8 Things You Should Do When Starting a Job Search

8 Things You Should Do When Starting a Job Search

By Jeff Altman, The Big Game Hunter

What Recruiters Know That You Don’t: The Importance of Connection

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If you’re not sure what to do, here’s a list that might help.

1. Know yourself

Figure out what really interests and excites you. Use the interests and traits to explore career choices and opportunities.

2. Take a career assessment test.

There are many career assessment tests available online. Find the time to take one. The test gives you a lot of insights about yourself, your core competencies and work preferences. I like this one (the premium one will do a career assessment).

3. Ask others for advice and help.

It’s hard to see yourself as others do. Don’t you think it would help you to ask friends and family about your traits and skills. Your co-workers are also a good source of information. Knowing how they perceive you, what they like and don’t like about you and what skills or traits need to be changed can be helpful in determining your professional profile.

4. What excites you?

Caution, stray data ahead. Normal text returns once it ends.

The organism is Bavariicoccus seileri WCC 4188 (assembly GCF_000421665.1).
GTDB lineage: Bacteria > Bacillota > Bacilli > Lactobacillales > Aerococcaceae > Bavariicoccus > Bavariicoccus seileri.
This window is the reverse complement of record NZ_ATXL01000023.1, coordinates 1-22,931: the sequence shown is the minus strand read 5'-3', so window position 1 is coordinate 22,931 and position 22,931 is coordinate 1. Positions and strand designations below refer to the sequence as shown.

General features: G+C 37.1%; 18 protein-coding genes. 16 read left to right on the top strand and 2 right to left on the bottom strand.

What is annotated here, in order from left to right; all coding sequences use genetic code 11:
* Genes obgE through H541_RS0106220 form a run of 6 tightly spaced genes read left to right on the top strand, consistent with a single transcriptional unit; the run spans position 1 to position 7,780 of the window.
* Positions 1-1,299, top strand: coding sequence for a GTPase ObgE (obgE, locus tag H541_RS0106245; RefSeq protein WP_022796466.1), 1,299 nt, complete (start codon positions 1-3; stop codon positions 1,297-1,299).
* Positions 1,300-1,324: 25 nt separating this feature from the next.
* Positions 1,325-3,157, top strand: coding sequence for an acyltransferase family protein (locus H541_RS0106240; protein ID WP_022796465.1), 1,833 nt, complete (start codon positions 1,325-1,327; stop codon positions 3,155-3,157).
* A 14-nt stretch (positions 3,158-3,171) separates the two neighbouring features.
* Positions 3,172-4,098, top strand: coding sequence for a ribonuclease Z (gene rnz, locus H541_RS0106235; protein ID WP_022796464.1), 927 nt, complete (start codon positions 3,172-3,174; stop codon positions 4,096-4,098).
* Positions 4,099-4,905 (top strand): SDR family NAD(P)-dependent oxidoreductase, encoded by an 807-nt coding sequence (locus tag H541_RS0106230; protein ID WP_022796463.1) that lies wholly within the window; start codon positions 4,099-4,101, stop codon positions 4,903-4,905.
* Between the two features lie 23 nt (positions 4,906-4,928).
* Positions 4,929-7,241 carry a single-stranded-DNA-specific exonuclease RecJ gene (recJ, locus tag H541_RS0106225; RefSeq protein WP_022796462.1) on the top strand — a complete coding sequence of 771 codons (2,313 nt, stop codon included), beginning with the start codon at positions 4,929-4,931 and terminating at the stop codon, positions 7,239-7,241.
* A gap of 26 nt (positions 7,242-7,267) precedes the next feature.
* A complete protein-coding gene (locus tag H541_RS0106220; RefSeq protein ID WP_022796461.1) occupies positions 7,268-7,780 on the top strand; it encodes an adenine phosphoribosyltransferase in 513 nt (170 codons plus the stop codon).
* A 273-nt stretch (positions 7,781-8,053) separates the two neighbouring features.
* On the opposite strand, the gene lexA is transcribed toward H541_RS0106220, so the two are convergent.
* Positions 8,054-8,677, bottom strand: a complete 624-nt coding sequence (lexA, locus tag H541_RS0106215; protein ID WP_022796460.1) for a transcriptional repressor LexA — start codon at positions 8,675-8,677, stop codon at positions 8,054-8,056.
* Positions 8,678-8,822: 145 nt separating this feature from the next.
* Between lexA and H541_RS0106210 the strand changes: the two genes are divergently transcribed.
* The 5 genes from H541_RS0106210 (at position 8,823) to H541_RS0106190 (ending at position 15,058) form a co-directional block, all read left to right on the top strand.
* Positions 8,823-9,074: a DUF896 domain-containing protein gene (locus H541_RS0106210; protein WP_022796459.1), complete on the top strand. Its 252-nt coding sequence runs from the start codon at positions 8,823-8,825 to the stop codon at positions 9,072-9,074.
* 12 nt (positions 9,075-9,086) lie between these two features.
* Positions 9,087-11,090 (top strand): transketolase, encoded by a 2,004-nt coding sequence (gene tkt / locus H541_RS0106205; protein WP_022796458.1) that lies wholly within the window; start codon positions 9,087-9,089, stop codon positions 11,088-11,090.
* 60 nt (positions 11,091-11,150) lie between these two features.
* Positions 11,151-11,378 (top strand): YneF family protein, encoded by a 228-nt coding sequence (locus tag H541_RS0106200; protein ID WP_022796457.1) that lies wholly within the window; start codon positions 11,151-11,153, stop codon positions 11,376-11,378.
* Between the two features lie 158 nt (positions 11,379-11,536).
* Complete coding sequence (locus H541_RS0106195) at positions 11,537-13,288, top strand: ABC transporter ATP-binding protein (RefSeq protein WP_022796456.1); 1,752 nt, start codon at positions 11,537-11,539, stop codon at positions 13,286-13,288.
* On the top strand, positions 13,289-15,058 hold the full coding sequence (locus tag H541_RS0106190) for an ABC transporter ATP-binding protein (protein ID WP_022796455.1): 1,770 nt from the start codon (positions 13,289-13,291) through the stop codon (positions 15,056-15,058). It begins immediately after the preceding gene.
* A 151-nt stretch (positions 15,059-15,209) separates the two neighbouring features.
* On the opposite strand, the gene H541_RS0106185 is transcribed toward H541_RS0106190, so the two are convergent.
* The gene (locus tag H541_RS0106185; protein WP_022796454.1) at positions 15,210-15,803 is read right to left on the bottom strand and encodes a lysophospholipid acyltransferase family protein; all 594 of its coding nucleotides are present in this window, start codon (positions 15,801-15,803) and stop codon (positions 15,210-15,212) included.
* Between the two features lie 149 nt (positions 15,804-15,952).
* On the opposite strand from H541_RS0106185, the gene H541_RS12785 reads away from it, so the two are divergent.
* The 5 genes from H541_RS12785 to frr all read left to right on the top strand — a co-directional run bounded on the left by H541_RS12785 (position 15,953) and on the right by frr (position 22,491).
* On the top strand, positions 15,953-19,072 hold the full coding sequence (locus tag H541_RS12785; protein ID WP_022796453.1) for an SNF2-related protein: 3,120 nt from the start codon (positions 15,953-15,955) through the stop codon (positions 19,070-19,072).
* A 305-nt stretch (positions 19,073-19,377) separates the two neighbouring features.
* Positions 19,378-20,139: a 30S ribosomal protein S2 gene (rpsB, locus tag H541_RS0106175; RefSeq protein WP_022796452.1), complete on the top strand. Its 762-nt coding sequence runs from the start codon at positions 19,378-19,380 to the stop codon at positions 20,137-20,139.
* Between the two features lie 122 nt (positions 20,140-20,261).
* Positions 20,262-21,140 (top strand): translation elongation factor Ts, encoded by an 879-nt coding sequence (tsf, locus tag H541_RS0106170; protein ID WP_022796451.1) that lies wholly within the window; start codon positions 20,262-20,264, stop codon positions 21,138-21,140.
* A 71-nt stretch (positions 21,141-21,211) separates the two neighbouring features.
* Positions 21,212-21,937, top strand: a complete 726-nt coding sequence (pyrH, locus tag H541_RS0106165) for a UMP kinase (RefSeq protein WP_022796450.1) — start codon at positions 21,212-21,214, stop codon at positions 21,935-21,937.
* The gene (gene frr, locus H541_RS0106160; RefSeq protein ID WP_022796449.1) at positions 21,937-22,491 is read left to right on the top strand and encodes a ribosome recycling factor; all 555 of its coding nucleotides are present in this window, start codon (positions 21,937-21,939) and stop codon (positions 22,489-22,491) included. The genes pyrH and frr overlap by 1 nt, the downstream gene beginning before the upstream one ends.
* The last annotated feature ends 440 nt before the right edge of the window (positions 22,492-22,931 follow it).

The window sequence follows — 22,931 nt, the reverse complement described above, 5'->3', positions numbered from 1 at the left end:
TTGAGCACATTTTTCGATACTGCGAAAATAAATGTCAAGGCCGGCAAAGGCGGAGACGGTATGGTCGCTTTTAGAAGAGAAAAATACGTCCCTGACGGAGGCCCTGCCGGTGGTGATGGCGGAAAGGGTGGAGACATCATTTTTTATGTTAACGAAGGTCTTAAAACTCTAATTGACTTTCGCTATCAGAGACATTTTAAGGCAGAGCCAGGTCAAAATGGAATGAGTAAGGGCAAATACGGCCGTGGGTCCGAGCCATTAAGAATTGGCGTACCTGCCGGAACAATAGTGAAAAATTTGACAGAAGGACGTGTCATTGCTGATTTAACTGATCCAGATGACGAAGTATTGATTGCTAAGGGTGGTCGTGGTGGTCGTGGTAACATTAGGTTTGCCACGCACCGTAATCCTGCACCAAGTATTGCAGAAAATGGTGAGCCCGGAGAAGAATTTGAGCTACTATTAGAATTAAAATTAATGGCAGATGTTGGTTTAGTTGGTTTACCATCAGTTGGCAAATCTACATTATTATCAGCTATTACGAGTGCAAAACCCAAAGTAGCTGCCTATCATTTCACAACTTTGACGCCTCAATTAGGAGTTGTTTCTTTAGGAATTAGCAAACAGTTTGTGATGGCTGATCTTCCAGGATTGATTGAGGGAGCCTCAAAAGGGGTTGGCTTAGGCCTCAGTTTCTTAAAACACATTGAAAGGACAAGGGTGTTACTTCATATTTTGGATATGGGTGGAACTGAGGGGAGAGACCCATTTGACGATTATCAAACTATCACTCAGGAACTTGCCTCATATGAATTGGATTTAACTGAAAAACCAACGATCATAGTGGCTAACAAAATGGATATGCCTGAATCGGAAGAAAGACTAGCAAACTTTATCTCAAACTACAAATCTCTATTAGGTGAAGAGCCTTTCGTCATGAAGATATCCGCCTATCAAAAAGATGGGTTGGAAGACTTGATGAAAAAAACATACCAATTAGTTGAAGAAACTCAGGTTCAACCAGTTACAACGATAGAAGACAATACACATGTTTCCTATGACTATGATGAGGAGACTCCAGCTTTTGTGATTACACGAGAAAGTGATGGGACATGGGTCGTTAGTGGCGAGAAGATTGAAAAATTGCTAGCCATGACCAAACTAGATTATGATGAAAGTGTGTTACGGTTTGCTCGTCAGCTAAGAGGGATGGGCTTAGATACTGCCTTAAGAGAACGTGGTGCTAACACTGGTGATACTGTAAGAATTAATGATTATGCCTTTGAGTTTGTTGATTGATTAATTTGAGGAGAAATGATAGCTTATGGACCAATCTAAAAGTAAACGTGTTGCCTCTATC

Would you be more interested in status or a six figure salary? Do you want to make a difference in your community and the world or just on your company’s net worth? What’s most important to you in your next job or organization?

5. Take control. Take charge.

In the past when people worked for a big company, people often believed that they would be working there for their entire career. In those days, the corporation drove your career path, advancing as it saw fit.

At the turn of this century, things changed. In the span of your career, you will probably work for at least five companies and many will work for even more. Know which career track you want and making sure that track takes you to where you want should be a part of your repertoire as much as getting driving directions online before you set off on a trip yu are not familiar with.

6. Determine the company fit.

With the focus on streamlined and productivity-focused companies, the cultural and company fit are just as important as your professional goals. Consider the values and principles of the company and compare them with your own. It is important that you feel comfortable and fit in with company.

7. Free your mind.

The career path you choose is about change and more change. It includes expansion and new opportunities. All of these changes require a desire to journey and discover.

8. Keep yourself “in balance”

A lot of time is devoted to a person’s career when they are in your 20s and 30s. When you reach your 40s and 50’s, your personal/family life might take precedence and may be more important to you. Find a firm that will provide you with a balance in your work and your life.

9. Don’t tolerate a job you hate

If you’re not satisfied with the way your career is going, do something! You are responsible for your career!

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